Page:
Community:Email 16jul13

From CedarWiki
Jump to: navigation, search

This is a generic mailing to the CEDAR community sent 16 July 2013. Meetings and jobs are listed at http://cedarweb.hao.ucar.edu under 'Community' as 'Calendar of Meetings' and 'CEDAR related opportunities'. CEDAR email messages are under 'Community' as 'CEDAR email Newsletters'. All are in 'Quick Links' on the main page.


(1) 11-20 November 2013, International School on Atmosphere-Ionosphere Radar (ISAR) at National Central University, Jhongli, Taiwan. See also http://isarncu.tw

(2) JOB OPENING: University of New Hampshire - reviews start 29 July. From: Jimmy Raeder <j.raeder at unh.edu>. See also #0901774 on https://jobs.usnh.edu/applicants/jsp/shared/search/Search_css.jsp

(3) 09-13 December 2013 AGU Fall Meeting in San Francisco, CA - abstracts due 6 Aug on-line at http://fallmeeting.agu.org/2013/

  • (a) SA006: Exploring the Differences in Upper Atmospheric Dynamics During Solar Minimum and Maximum.

From John Meriwether <john.meriwether at ces.clemson.edu>.


(1) 11-20 November 2013, International School on Atmosphere-Ionosphere Radar (ISAR) at National Central University, Jhongli, Taiwan.


The National Central University has again decided to continue the series of international radar schools and hold the eighth school ISAR-NCU-2013 over ten days from 11 to 20 November 2013. The venue will again be the Graduate Institute of Space Science and the Department of Atmospheric Science at the National Central University (NCU) in Jhongli, Taiwan, which is, together with the National Research Council (NSC) of Taiwan, the main sponsor of this school.

The general topical direction of ISAR-NCU-2013 will again be a basic overview and introduction on radar systems and methods for atmosphere and ionosphere research. These span from Doppler weather radars, wind profilers, mesosphere-stratosphere-troposphere radars to meteor and ionosphere coherent and incoherent scatter radars. Some limited special highlights of weather observations with these radar methods will be explained, such as extreme weather developments, typhoon passages, frontal systems, tropopause detection, mountain lee waves, development of convective clouds, precipitation and lightning radar localizing by interferometry, two dimensional turbulence as well as applied meteorology and lower and middle atmosphere and ionosphere refractivity irregularities The technical and signal processing of radar data will be handled more intensely during this year’s school, and will also treat some basics of atmosphere/ionosphere radar imaging.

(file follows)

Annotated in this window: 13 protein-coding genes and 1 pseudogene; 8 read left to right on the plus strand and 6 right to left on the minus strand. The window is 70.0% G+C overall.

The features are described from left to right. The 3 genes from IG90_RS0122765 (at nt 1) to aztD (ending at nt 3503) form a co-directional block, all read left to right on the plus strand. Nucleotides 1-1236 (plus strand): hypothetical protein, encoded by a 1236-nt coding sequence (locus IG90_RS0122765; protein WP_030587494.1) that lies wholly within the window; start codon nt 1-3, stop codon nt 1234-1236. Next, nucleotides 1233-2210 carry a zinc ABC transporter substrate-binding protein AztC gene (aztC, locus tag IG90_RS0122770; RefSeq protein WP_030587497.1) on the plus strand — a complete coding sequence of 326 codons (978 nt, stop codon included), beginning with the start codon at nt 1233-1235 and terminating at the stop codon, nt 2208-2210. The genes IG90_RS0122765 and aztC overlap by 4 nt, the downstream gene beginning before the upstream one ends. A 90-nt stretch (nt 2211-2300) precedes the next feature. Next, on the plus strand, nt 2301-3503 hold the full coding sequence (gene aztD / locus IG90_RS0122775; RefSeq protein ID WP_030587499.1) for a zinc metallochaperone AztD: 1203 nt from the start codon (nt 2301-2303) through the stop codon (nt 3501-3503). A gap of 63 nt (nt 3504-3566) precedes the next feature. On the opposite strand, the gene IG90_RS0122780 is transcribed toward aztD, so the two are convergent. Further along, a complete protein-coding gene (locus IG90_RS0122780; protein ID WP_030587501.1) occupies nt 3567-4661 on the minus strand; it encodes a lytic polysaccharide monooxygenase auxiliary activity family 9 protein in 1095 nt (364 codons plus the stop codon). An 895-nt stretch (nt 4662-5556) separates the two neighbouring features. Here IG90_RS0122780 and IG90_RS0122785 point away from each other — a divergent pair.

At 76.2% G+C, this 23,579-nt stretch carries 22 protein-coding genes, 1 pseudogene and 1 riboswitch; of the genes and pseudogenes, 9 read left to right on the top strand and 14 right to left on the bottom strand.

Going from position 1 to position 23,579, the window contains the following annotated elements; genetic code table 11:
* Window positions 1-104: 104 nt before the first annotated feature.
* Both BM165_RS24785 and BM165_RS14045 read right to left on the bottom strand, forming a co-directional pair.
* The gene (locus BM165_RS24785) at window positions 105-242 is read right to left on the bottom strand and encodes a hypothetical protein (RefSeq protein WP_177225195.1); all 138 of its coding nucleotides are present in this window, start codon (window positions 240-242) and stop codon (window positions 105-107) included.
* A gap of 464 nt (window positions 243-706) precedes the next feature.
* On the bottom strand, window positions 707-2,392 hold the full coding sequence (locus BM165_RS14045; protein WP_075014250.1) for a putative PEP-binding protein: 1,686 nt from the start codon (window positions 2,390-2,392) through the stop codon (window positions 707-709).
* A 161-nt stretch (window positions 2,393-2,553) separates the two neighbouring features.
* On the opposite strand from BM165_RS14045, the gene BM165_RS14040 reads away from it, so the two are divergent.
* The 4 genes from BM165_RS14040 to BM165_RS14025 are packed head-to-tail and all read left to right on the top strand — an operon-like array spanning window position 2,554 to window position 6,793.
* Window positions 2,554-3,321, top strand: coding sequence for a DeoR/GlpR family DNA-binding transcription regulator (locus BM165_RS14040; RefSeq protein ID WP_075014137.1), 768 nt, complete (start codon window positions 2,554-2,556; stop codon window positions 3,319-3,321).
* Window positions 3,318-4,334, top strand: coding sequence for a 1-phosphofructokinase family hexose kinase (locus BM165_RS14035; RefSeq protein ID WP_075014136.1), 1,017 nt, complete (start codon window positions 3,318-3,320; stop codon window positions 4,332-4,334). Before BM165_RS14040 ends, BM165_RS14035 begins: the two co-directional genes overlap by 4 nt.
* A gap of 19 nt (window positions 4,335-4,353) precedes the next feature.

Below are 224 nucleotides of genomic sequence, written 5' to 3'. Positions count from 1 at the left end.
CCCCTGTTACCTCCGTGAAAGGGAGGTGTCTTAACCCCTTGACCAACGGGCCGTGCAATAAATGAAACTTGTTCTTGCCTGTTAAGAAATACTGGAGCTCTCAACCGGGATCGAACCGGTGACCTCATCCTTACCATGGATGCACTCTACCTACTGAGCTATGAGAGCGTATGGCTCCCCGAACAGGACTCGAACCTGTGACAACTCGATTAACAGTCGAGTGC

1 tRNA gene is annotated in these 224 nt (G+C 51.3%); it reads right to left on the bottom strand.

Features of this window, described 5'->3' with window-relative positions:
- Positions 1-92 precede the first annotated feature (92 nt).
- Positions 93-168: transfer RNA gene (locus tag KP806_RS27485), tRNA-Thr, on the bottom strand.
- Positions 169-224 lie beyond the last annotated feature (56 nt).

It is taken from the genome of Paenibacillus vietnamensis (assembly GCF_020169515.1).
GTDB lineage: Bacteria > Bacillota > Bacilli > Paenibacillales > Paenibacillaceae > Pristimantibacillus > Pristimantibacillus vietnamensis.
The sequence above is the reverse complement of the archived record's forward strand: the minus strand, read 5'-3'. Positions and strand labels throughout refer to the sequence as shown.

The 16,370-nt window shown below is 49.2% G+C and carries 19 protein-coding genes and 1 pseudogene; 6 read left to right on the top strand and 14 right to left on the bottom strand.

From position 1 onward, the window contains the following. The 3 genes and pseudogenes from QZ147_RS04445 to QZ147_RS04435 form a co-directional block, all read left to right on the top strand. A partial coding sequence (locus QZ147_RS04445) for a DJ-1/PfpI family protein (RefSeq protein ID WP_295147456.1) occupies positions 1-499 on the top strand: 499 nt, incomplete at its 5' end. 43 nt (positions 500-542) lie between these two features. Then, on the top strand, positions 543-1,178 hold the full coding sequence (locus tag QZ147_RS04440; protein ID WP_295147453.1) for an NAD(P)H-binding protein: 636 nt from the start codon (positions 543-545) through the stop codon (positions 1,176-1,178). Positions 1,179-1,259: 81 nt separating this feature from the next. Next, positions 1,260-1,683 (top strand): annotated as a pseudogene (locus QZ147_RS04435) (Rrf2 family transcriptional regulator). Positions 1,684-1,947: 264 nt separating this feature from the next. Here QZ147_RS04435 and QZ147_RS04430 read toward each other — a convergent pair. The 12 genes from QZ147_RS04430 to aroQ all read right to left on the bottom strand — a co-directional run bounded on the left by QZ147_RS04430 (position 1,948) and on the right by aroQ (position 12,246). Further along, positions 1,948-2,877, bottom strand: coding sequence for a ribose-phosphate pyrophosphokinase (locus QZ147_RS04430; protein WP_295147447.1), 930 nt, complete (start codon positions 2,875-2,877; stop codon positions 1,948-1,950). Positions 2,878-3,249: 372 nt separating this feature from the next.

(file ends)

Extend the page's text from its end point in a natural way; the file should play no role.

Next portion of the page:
An important intention of this school in 2013 is to attract students to this atmosphere and ionosphere research by means of radar. It is not required for the applicants to prove established relation or expert knowledge of radar techniques, but to show basic interest and some experience in meteorology and/or atmosphere and ionosphere physics.

Lecturers will again be from the NCU and the international community of weather radar and atmosphere-ionosphere research using ground-based radar methods. The school lectures and training will aim towards graduate and PhD students, young postdoctoral research scientists from South-East Asian countries and India, who have not yet specifically worked but have developed interest in radar atmosphere and/or ionosphere science.

Financing support for young students to participate at ISAR-NCU-2013 can be provided by NSC/NCU on proven demand.

Look up http://isarncu.tw for more information to be available shortly.


(2) JOB OPENING: University of New Hampshire - reviews start 29 July.


From: Jimmy Raeder <j.raeder at unh.edu>.